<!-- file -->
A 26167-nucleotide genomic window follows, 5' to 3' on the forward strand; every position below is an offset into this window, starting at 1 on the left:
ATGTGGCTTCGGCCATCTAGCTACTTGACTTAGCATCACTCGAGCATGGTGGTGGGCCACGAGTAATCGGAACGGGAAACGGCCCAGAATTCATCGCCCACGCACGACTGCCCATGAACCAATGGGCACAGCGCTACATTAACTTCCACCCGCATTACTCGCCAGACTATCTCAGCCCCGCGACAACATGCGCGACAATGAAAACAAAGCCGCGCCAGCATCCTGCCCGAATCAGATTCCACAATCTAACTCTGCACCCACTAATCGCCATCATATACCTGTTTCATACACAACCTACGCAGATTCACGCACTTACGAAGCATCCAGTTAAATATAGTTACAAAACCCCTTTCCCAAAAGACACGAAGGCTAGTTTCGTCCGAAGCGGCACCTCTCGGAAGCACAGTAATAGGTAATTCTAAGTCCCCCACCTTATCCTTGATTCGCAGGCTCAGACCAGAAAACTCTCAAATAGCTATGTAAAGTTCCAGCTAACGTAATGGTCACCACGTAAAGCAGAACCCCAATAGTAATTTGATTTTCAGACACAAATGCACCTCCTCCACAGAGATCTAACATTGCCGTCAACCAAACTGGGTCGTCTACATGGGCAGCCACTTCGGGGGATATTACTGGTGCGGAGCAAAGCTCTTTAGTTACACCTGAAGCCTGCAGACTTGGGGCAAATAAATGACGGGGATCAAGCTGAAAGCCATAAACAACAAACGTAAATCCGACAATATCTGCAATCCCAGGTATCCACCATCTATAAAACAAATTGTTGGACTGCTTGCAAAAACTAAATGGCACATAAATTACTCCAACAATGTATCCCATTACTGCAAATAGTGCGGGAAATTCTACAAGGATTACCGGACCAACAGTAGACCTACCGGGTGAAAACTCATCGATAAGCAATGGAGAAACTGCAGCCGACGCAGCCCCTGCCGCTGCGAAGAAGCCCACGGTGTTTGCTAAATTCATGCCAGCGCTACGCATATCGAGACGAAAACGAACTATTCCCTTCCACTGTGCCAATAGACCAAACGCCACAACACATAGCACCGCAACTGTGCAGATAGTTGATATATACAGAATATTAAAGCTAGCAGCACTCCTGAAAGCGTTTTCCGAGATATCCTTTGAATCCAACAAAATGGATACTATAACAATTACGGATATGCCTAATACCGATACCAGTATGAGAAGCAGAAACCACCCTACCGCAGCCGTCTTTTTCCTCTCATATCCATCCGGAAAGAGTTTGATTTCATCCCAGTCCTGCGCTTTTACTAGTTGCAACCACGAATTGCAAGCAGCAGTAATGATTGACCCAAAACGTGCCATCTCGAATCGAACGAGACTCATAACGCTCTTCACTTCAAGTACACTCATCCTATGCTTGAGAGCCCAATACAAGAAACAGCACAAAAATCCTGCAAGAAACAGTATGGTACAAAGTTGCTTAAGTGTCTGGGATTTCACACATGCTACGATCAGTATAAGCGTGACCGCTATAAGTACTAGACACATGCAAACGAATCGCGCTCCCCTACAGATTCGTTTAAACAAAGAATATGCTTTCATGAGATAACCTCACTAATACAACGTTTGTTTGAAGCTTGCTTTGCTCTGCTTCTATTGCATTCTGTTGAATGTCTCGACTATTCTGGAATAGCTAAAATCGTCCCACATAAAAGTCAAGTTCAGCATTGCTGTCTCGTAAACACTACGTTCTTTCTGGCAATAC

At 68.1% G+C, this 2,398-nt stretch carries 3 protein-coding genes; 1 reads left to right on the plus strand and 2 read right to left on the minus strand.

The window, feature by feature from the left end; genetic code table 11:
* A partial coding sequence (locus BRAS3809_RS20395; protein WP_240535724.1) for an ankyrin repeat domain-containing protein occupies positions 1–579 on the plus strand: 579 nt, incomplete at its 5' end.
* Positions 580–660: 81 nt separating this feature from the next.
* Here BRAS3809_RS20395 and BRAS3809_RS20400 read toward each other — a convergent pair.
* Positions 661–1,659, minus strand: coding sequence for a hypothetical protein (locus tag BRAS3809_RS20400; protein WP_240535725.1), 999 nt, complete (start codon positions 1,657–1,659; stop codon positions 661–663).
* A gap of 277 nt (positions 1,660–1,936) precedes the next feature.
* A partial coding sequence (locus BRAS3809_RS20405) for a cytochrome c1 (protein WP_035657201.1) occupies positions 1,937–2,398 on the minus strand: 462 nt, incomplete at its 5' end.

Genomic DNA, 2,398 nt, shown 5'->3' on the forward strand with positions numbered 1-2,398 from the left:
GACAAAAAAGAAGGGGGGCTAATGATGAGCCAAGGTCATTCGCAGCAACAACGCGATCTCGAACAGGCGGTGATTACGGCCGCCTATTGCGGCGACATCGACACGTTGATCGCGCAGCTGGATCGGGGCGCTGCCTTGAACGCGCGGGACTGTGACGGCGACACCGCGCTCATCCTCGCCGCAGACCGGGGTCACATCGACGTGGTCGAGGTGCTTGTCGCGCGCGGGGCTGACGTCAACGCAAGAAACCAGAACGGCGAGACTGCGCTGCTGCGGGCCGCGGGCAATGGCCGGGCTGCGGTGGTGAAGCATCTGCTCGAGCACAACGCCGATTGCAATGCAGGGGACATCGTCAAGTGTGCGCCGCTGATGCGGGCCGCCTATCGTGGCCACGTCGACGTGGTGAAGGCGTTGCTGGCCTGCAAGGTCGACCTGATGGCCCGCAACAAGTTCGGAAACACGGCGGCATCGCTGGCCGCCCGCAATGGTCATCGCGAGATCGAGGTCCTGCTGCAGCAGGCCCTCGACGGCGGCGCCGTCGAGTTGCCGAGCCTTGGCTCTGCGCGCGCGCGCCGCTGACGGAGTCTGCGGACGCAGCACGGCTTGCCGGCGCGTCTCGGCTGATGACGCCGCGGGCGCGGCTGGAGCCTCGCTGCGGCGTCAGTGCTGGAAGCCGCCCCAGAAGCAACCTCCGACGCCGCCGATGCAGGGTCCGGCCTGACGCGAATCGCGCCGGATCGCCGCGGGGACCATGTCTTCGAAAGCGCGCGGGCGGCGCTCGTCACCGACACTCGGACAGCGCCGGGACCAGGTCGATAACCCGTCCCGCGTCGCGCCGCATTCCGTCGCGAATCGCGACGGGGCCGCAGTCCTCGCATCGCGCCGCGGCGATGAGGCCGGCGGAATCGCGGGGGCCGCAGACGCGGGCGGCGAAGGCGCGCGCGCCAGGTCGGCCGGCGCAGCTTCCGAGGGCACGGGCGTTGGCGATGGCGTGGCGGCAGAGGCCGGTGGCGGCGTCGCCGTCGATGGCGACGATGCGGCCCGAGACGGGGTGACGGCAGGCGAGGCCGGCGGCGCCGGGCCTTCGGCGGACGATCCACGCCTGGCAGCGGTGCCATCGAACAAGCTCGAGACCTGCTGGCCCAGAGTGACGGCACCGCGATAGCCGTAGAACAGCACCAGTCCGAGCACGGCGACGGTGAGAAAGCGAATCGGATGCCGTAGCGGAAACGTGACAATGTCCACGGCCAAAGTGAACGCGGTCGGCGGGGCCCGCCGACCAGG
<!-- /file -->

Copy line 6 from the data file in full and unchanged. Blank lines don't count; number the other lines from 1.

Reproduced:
* Positions 580–660: 81 nt separating this feature from the next.